EVALUATION OF THE ANTIOXIDANT EFFECTS OF ZIZIPHUS MAURITIANA LAM. LEAF EXTRACTS AGAINST CHRONIC ETHANOL-INDUCED HEPATOTOXICITY IN RAT LIVER|
Dahiru, D & Obidoa, O.
Chronic alcohol ingestion is known to increase the generation of reactive oxygen species (ROS), thereby leading to liver damage. Antioxidant enzymes act individually or in combination to reduce or counter the effect of these ROS. Chronic administration of alcohol at (40% v/v, 1ml/100g), for 6 weeks showed a significant (p<0.05) elevated levels of alanine aminotransferase (ALT), aspartate aminotransferase (AST), alkaline phosphatase (ALP), and total bilirubin (TB). There was also a significant (p<0.05) decreased levels of catalase, glutathione peroxidase, glutathione reductase and superoxide dismutase compared to control rats. Pretreatment of rats with 200, 400 mg/kg body weight of aqueous leaf extract of Ziziphus mauritiana or 100 mg/kg silymarin resulted in a significant (p<0.05) decreased levels of ALT, AST, ALP, and TB with levels of catalase, glutathione peroxidase, glutathione reductase and superoxide dismutase showing a significant (p<0.05) increase compared to group administered alcohol only. Histopathology of rat liver administered with alcohol only resulted in severe necrosis, mononuclear cell aggregation and fatty degeneration in the central and mid zonal areas which was a characteristic of a damaged liver. Pre-treatment with the aqueous extract of Ziziphus mauritiana or silymarin reduced the morphological changes that are associated with chronic alcohol administration. The presence of tannins, saponins and phenolic compounds observed in the plant extract could be responsible for the observed effects of decreasing the levels of injured tissue marker and lipid peroxidation.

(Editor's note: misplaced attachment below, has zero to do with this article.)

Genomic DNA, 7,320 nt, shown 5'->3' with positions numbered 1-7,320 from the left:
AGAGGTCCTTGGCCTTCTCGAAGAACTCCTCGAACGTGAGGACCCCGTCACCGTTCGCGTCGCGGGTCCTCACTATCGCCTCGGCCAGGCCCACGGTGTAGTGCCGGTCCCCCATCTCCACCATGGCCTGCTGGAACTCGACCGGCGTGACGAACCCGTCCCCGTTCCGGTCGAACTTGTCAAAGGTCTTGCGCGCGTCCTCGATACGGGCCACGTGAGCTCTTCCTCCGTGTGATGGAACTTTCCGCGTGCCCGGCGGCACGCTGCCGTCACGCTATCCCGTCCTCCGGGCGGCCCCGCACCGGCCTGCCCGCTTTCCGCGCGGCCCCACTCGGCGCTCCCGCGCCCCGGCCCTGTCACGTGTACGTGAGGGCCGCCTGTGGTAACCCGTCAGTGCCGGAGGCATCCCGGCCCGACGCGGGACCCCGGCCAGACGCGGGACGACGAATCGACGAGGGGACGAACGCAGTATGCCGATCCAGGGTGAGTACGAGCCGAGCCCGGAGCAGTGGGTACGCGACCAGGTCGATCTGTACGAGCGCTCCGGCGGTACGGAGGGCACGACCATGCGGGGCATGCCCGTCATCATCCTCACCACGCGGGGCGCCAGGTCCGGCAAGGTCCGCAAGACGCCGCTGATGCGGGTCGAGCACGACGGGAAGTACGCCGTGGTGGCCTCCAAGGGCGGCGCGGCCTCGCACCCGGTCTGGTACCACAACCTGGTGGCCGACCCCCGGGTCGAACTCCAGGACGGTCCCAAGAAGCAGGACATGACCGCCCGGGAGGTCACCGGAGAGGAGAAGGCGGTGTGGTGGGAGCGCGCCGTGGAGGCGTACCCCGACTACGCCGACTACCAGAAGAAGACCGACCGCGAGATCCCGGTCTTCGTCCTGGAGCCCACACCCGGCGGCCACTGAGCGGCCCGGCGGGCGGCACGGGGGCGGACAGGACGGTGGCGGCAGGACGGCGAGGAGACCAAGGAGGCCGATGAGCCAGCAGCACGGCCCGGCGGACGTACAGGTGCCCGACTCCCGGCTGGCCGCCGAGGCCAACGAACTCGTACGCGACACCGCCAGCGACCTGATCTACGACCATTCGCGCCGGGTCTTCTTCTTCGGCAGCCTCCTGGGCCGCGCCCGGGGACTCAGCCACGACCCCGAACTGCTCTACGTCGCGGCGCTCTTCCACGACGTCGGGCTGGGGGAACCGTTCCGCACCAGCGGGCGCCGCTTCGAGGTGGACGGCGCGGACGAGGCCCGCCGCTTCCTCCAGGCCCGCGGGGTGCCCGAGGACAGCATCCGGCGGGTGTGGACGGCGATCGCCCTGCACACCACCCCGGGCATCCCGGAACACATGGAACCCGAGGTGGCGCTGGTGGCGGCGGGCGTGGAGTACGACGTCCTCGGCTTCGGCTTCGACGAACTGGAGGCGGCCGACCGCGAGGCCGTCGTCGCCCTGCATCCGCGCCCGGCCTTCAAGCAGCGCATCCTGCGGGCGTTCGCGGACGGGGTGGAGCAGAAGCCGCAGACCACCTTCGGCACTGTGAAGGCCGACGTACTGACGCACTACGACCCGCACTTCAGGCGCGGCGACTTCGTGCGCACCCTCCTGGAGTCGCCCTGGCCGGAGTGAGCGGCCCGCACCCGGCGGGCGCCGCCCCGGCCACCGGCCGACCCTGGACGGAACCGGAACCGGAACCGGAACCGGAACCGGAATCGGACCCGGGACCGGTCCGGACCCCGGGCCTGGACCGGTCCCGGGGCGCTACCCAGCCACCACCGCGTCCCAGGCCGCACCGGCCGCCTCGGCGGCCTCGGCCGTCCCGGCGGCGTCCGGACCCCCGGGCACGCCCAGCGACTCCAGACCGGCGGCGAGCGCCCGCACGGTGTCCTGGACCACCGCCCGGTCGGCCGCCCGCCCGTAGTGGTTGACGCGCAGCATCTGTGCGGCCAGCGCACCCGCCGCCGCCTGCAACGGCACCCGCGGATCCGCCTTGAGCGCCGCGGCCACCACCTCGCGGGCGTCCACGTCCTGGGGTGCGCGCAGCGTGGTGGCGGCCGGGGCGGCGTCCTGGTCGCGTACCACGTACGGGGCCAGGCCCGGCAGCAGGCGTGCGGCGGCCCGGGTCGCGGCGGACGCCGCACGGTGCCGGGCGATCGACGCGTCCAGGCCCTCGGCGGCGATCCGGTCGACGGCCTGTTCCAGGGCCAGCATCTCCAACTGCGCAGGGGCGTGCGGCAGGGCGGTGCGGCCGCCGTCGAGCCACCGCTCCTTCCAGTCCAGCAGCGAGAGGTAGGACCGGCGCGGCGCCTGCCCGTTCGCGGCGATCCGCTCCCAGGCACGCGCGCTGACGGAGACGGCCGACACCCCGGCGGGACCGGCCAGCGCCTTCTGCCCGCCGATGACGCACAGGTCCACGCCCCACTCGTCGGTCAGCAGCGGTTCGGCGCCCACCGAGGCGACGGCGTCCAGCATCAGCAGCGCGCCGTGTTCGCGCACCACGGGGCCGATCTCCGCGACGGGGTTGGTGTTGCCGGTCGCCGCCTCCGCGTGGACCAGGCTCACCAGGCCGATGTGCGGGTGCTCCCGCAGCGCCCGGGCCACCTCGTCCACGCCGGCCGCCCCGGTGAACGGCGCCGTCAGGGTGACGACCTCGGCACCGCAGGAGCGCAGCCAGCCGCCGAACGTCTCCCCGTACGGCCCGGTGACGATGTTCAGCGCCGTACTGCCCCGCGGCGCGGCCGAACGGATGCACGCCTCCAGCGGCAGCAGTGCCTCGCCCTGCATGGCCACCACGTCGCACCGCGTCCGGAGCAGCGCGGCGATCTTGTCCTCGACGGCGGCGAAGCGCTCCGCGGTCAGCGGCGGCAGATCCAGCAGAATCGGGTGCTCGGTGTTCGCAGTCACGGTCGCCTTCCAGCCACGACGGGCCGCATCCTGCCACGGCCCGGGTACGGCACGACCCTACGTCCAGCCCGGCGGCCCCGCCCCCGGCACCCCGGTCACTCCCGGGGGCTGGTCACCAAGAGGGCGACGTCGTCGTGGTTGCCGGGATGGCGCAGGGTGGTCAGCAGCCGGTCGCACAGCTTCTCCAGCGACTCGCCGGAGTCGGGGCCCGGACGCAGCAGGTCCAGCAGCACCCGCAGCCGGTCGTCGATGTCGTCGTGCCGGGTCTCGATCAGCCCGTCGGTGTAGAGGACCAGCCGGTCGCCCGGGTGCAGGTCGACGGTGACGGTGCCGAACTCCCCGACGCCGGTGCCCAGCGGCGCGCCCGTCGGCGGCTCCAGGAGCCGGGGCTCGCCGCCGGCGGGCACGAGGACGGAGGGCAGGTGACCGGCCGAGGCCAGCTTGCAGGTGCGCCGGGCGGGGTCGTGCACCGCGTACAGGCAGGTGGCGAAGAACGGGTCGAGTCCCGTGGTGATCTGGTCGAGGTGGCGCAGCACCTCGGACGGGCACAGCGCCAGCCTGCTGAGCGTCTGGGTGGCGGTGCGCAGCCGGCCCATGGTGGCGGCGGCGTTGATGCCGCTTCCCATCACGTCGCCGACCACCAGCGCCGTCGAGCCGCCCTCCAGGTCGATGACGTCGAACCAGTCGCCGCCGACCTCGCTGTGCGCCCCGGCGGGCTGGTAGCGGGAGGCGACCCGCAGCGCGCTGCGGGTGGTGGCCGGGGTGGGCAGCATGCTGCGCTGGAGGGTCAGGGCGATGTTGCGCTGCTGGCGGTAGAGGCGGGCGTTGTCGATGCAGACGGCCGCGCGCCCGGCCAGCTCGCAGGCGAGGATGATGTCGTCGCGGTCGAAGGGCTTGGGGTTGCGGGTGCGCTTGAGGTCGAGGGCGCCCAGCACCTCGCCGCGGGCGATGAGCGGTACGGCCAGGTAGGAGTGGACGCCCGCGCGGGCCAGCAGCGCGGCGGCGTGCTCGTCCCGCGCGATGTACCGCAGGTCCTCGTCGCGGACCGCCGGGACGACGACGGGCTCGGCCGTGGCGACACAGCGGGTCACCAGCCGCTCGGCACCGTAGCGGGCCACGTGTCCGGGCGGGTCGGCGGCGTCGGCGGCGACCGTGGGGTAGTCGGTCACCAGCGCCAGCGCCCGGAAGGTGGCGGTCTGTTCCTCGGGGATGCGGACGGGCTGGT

Antioxidant enzymes, Ziziphus mauritiana, alcohol, liver damage